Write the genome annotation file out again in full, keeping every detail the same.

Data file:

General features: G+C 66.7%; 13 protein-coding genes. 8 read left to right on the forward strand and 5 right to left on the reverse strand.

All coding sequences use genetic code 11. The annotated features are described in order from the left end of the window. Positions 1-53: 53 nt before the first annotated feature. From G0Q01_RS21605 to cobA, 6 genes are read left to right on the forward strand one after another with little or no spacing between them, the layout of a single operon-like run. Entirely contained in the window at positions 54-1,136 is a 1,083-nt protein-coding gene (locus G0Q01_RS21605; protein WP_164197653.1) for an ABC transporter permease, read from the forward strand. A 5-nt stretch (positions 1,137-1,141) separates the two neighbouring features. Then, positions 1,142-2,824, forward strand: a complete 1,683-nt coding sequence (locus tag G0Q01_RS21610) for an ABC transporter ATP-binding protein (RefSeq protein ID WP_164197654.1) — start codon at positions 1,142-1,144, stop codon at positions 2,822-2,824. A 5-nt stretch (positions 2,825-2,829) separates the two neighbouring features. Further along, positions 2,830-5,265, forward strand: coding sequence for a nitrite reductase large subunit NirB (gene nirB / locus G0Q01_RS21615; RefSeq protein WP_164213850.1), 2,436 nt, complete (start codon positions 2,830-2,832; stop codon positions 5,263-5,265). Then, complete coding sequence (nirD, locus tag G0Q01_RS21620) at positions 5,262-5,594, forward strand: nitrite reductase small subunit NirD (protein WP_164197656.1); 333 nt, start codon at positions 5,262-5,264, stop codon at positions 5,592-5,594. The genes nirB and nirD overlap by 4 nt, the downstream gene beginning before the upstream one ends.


General features: G+C 66.7%; 13 protein-coding genes. 8 read left to right on the forward strand and 5 right to left on the reverse strand.

All coding sequences use genetic code 11. The annotated features are described in order from the left end of the window. Positions 1-53: 53 nt before the first annotated feature. From G0Q01_RS21605 to cobA, 6 genes are read left to right on the forward strand one after another with little or no spacing between them, the layout of a single operon-like run. Entirely contained in the window at positions 54-1,136 is a 1,083-nt protein-coding gene (locus G0Q01_RS21605; protein WP_164197653.1) for an ABC transporter permease, read from the forward strand. A 5-nt stretch (positions 1,137-1,141) separates the two neighbouring features. Then, positions 1,142-2,824, forward strand: a complete 1,683-nt coding sequence (locus tag G0Q01_RS21610) for an ABC transporter ATP-binding protein (RefSeq protein ID WP_164197654.1) — start codon at positions 1,142-1,144, stop codon at positions 2,822-2,824. A 5-nt stretch (positions 2,825-2,829) separates the two neighbouring features. Further along, positions 2,830-5,265, forward strand: coding sequence for a nitrite reductase large subunit NirB (gene nirB / locus G0Q01_RS21615; RefSeq protein WP_164213850.1), 2,436 nt, complete (start codon positions 2,830-2,832; stop codon positions 5,263-5,265). Then, complete coding sequence (nirD, locus tag G0Q01_RS21620) at positions 5,262-5,594, forward strand: nitrite reductase small subunit NirD (protein WP_164197656.1); 333 nt, start codon at positions 5,262-5,264, stop codon at positions 5,592-5,594. The genes nirB and nirD overlap by 4 nt, the downstream gene beginning before the upstream one ends.